It says the NRCC snatched up 15 domain names - all variations of "Bill Hughes Jr. for Congress," referring to the Democrat challenging LoBiondo in the Second District - that redirect to a website that accuses Hughes of "helping New Jersey's most corrupt criminals since 2002."
The Second District includes all or parts of Atlantic, Cape May, Cumberland, and Salem Counties and parts of Camden, Gloucester, and Burlington Counties.
Hughes, a former federal prosecutor, is a white-collar defense attorney in the Atlantic City office of Cooper Levenson. One client was Andrews, whom he helped represent during an ethics investigation involving the congressman's use of campaign funds.
"Need to get out of jail?" says the website billhughesjrforcongress.com at the top of the page. "Better call Bill!"
The page also features two buttons users can click to donate to the NRCC. A note at the bottom of the page says it was paid for by the National Republican Congressional Committee and "not authorized by any candidate or candidate's committee."
The complaint alleges that the NRCC violated federal election law by using Hughes' name without demonstrating clear opposition or obtaining his authorization. The website, it says, appears to ask Hughes' supporters to donate unwittingly to the NRCC.
"This is nothing more than a Mickey Mouse complaint filed on behalf of a Mickey Mouse candidate like Bill Hughes Jr.," NRCC spokesman Ian Prior said in a statement Monday. "The fact is that this website gives people information about Hughes Jr. that he is apparently unwilling to put up on his own website - specifically, that he spent his career standing up for some of New Jersey's most corrupt criminals and putting them back on the streets.
"No one can spend more than two seconds on this site," Prior said, "without realizing that this is not a site that is pro-Bill Hughes Jr."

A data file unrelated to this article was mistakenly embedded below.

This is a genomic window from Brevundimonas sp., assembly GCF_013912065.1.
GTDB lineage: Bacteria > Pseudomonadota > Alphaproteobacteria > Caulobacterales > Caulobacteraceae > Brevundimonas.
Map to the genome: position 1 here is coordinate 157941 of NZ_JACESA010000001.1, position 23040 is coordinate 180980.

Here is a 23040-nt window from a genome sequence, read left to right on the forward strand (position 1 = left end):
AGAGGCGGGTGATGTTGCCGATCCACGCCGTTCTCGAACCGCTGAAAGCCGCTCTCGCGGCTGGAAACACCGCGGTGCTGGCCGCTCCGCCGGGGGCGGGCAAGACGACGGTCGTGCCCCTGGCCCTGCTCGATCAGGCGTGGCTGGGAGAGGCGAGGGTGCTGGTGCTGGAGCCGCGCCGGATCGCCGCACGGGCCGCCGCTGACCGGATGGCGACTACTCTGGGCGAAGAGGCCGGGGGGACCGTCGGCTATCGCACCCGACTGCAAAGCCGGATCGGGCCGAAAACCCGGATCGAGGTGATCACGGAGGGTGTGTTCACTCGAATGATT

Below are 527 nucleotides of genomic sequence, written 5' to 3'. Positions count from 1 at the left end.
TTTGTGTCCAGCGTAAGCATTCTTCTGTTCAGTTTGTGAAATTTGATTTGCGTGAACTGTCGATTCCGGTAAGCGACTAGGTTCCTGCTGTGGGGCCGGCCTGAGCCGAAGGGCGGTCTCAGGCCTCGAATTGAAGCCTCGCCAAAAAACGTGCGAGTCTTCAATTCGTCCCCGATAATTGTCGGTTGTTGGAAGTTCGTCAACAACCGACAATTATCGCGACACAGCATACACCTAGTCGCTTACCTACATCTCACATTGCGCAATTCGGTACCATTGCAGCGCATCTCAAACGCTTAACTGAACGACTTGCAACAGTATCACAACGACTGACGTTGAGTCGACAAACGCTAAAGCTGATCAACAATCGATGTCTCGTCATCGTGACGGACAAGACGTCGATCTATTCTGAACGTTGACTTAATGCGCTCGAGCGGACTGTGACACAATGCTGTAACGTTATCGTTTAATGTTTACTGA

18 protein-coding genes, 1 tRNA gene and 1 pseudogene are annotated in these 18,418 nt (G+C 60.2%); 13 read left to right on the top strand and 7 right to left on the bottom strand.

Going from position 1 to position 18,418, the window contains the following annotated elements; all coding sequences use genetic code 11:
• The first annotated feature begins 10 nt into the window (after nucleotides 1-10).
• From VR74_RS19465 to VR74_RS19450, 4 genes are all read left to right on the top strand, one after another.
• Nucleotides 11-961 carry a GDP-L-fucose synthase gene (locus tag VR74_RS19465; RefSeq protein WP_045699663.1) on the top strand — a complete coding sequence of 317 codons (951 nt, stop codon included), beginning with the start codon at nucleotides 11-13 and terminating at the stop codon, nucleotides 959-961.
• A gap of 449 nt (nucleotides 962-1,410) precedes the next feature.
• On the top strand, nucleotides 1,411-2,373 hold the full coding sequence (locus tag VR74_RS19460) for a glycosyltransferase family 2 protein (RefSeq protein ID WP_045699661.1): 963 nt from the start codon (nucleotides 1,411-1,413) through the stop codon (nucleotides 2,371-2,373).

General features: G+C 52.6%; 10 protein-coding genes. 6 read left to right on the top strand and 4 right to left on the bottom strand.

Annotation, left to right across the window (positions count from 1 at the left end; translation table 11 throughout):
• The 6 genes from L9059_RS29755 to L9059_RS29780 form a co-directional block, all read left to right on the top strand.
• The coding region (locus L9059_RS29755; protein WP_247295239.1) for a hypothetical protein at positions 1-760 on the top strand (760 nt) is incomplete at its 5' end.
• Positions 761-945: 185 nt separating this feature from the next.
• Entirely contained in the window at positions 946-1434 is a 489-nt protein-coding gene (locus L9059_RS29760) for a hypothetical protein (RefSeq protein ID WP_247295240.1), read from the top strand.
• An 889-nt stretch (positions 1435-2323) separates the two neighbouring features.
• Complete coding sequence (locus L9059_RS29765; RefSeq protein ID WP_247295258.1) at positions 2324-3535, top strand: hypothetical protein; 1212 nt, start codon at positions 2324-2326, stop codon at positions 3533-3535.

Jason Galanes, a spokesman for the LoBiondo campaign, referred comment on the complaint to the NRCC, but said: "Frank LoBiondo is always proud to talk about his record of working for South Jersey. We think every candidate ought to stand behind their record and not hide it."
Hughes called the NRCC's strategy "ridiculous" and "juvenile."
"They would rather cast aspersions on me for doing my job than talk about high unemployment" and other issues facing South Jersey, he said.
Hughes is not the only target of the Republican group's domain-name strategy. Other Democrats include House Minority Leader Nancy Pelosi and Mike Parrish of Chester County, who is seeking to replace retiring U.S. Rep. Jim Gerlach (R., Pa.).
Republicans did not appear fazed by the complaint, instead stepping up their attacks on Hughes.
Andrews, the South Jersey congressman who is resigning next week to take a job with a Philadelphia law firm, hired Hughes as part of his team responding to a House ethics committee investigation, Andrews' office confirmed Monday.
Hughes said he could not comment on specific clients.
"I am proud of the work that Cooper Levenson has performed on behalf of countless families and small and medium-size business throughout New Jersey. The firm does truly exceptional work," Hughes said.
Republican critics, he said, "want to ignore the fact that I was a federal prosecutor and an attorney for the U.S. Department of Justice for over seven years and the work that I had done in fighting crime and on behalf of people of Southern New Jersey."
Andrews' campaign paid $21,777 to Cooper Levenson in 2013, campaign filings show. Andrews' campaign also donated $2,500 to Hughes' campaign.
"It's not the least bit surprising that Bill Hughes Jr. would be the lawyer for a congressman who is resigning in the midst of a pending ethics investigation," said Prior, the NRCC spokesman. "Hughes Jr. has made quite a bit of money representing a laundry list of unsavory clients."
Andrews has said the ethics inquiry - which stems from a 2011 trip he took to Scotland using campaign funds - played no role in his decision to leave Congress.
Hughes noted that LoBiondo praised Andrews on the day the congressman announced his resignation.
"I've enjoyed serving with Congressman Andrews," LoBiondo said in a news release last week. "I've always found Rob to be a willing partner and tireless legislator. . . . His absence from Congress as an advocate for New Jersey's interests will truly be felt."
Hughes said: "Everybody has a right to an attorney, even senior staff members of the NRCC."